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“Design Your Own Crochet Projects” book review and giveaway!

Hello everyone!  I have something really cool to share with you today, I hope you like it!

Design Your Own Crochet Projects

about the book:

This is a new book that came out in October of this year, and it’s unlike any crochet book I’ve seen before because it takes the guesswork out of designing your own items without limiting you to any specific yarn weight, stitch pattern, or item size.  When they say “Magic Formulas for Creating Custom Scarves, Cowls, Hats, Socks, Mittens, and Gloves,” they ain’t kiddin’!

In the introduction of the book, the author Sara Delaney (click here for her Ravelry page) reviews guidelines for choosing yarns for your projects, and even though I know a good bit about different fibers simply due to how long I’ve been crocheting and knitting I still find this section useful as a reminder of not only how different fibers act (protein vs. cellulose vs. manmade, etc.) but also how the yarn construction (roving vs. plied vs. constructed) and weight effect your projects.  The introduction also emphasizes the importance of the gauge swatch — I know, I know, I don’t like making gauge swatches either, but it does take the guesswork out of things and saves you time in the end.  Sara goes on to explain how to create a swatch properly and what to look for in your swatch.

An entire chapter is devoted to each type of item the book discusses (scarves, cowls, hats — both bottom-up and top-down, fingerless mitts, mittens, gloves, and socks — both cuff-down and toe-up).  Each chapter has standard measurements for the item and useful instructions on how to measure a person properly for the item.  The super cool part of each chapter, though, are the pages you are allowed to photocopy and fill in yourself to keep all of your measurements and information organized.  First, there’s the basic data that includes all the measurements you’ll need to plug in to the formulas:

Then, using those measurements, the book tells you exactly how to calculate the yardage you’ll need:

The book then provides a pattern formula as well as an extended pattern formula for when you are making a pattern with specific stitch multiple requirements (they really thought of everything):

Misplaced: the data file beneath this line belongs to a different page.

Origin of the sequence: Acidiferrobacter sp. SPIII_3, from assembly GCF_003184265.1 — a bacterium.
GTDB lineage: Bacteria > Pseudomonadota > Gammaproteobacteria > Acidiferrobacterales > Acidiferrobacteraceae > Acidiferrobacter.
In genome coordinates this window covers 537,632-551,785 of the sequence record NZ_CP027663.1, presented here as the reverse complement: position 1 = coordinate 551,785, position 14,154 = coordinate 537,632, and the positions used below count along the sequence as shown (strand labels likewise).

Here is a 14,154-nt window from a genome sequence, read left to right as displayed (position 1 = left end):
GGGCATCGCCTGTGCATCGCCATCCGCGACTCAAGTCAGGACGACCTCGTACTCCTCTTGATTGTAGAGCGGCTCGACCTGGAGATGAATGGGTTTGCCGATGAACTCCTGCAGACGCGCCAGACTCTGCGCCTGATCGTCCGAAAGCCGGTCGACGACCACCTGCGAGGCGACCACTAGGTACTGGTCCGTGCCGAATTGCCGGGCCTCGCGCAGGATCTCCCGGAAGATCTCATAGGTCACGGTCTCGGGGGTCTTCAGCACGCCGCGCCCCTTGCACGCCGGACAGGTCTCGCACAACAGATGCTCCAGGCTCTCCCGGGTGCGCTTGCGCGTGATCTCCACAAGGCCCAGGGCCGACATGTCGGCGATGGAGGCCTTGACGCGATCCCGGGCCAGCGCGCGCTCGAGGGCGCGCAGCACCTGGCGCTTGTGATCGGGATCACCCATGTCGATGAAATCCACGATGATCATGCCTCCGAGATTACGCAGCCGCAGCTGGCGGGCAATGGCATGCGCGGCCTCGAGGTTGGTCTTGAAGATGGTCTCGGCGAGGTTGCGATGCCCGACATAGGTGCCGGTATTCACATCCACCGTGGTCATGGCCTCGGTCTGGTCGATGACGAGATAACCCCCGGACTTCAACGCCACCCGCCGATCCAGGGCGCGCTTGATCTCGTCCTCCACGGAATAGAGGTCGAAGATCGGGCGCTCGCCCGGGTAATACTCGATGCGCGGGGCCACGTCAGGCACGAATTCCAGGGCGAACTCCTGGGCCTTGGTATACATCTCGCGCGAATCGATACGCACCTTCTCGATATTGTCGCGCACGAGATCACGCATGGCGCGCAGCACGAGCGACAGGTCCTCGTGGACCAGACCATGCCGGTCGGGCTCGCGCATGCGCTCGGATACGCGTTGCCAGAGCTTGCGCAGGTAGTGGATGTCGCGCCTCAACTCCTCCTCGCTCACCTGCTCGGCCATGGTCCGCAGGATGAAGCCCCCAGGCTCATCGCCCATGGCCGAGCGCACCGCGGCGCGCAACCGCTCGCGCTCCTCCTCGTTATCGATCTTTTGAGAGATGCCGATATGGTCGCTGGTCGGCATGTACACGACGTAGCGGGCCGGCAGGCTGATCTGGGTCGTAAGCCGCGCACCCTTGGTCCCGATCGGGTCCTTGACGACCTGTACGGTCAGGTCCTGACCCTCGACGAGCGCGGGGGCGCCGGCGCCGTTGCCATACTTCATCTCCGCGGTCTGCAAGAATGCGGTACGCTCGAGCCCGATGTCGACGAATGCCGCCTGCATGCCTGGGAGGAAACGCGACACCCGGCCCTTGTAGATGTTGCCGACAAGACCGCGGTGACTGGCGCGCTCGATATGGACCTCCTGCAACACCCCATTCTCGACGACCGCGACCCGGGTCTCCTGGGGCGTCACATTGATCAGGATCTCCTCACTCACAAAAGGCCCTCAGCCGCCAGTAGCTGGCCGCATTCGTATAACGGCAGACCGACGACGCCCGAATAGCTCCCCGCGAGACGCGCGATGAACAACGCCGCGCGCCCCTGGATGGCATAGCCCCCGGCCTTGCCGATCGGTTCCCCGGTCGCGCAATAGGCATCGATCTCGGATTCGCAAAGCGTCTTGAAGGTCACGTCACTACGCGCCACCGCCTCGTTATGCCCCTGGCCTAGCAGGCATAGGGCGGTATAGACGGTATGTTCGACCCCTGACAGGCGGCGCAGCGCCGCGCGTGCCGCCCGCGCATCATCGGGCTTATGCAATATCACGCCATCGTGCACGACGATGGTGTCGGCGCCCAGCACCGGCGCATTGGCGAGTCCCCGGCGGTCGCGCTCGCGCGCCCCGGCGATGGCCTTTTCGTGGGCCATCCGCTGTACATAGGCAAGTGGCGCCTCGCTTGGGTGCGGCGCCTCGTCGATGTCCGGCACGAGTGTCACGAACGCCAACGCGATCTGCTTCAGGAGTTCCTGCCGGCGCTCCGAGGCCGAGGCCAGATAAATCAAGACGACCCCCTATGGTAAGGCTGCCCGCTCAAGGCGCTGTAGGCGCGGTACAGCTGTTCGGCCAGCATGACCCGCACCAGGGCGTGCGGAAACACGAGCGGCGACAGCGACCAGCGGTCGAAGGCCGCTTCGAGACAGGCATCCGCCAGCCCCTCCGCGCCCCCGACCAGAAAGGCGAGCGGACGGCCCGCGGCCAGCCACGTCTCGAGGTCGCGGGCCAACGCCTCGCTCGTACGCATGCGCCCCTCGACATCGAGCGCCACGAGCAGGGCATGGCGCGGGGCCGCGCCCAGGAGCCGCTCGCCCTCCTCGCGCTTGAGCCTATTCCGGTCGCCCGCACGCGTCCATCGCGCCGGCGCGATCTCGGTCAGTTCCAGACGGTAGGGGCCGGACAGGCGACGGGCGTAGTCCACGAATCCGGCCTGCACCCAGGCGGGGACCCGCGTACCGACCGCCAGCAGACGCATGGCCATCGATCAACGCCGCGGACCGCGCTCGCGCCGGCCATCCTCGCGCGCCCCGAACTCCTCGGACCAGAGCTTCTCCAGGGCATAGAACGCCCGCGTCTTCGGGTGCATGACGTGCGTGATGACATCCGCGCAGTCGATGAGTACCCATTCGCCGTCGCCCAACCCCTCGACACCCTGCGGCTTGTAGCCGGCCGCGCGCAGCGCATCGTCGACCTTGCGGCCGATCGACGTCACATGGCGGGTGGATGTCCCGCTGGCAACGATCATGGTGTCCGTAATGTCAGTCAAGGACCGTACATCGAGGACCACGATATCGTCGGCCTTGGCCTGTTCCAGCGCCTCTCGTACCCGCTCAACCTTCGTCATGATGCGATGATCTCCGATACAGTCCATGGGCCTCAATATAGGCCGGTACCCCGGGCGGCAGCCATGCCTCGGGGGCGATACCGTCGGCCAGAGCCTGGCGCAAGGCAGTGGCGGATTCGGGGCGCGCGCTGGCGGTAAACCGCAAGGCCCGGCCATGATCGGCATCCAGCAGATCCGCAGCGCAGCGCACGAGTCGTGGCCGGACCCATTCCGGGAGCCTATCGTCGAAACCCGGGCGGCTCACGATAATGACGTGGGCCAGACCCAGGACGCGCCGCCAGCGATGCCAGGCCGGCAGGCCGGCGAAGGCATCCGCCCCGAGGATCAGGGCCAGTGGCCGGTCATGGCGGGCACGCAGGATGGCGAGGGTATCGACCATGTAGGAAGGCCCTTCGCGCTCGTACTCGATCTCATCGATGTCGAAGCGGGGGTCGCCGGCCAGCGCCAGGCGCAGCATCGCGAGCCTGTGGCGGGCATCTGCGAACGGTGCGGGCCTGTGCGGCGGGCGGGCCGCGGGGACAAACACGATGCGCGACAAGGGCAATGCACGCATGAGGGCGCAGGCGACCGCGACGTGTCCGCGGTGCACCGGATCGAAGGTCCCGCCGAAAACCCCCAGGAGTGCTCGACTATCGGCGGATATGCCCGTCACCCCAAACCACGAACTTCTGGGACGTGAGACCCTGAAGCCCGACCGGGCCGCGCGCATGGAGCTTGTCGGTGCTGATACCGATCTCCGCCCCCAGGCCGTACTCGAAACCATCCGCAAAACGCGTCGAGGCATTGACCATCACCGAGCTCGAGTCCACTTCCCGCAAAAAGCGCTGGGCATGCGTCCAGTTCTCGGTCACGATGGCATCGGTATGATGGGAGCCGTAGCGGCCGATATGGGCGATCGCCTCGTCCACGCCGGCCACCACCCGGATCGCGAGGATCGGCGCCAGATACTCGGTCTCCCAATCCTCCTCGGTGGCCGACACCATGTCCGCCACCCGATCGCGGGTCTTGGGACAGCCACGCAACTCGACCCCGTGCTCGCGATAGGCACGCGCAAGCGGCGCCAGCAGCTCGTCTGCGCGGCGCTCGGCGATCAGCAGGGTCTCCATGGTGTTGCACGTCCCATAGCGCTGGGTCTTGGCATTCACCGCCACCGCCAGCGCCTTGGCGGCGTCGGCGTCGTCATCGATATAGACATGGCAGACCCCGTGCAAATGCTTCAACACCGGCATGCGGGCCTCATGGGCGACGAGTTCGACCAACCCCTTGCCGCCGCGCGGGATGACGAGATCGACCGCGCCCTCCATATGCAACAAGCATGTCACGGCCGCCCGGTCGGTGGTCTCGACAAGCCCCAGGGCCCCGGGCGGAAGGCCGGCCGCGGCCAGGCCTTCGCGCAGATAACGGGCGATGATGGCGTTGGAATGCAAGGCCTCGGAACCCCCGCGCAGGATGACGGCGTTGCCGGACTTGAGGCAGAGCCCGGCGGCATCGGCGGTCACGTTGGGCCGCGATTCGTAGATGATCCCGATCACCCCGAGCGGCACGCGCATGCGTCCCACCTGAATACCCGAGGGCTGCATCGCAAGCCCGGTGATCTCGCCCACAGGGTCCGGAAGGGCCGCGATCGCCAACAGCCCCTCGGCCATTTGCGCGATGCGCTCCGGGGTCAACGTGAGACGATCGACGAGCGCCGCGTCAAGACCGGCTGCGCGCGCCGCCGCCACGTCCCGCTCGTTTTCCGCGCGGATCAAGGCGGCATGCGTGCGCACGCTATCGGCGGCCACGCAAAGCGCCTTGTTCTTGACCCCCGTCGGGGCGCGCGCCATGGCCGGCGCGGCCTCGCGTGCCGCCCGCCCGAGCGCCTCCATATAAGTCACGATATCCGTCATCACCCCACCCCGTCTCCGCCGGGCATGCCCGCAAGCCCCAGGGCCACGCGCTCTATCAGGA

And last but not least there’s a pattern template.  I like this because it has everything you may need to replicate the pattern again later if you want to, instead of having to borrow the gift you gave to someone and squint at it for hours to try and figure out how you made it the first time.  It keeps everything on one handy page:

Sara also included some pre-made patterns in the book, and she goes so far as to show the worksheets above filled out for the patterns so you can see how it all comes together.  These are great examples of how good patterns are made!

This isn’t all there is to the book, though.  There’s a stitch dictionary at the end with gorgeous stitch patterns to get your creativity flowing, and there’s also AN ONLINE CALCULATOR.  You know, in case you don’t want to write everything out or aren’t too confident in your own math skills (like me).  I love this feature.  While the calculator includes all of the formulas you’ll need to make an awesome pattern, obviously it doesn’t cover everything there is to learn in the book so I’d still recommend having the book itself, but I really like that the calculator largely reduces the possibility of human error.

my thoughts:

Obviously, I like this book and the online calculator.  I’m already using it to help me plan out pattern ideas and it’s taking a lot of the frustration out.  It’s worth noting that it uses US terms.  Another really cool thing about this book: the formulas work for making knitting patterns, too!  I don’t know if Sara intended the book to be used for knitting in addition to crochet or not, but it’s equally helpful.  Like for realsies, this book has everything you need and I’m so glad I have it.  Click here for the book’s Ravelry page.

giveaway:

And now for the giveaway part!  This particular giveaway is open only to US residents (but many of the other giveaways I hold are open worldwide).  A lucky winner will receive their own free copy of Sara Delaney’s “Design Your Own Crochet Projects” and all you have to do is comment below with your name and the State you live in (one entry per person please)!  I’d also be grateful if you subscribed to this blog.  Winner will be chosen by a Random Number Generator on Monday, November 13th.  If chosen you will receive an email from me requesting your mailing address; make sure you check your inboxes because after 24 hours I will draw again if I receive no response!  Winner will be announced as soon as one has been confirmed!  Good luck everyone!

Please note that while Storey Publishing did provide me with my own copy of this book as well as the giveaway copy, the thoughts and opinions shared are genuine and entirely my own.

Thanks for stopping by, see you soon!

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“Every Which Way Crochet Borders” book review, bonus pattern, & giveaway!

everywhichwaycrochet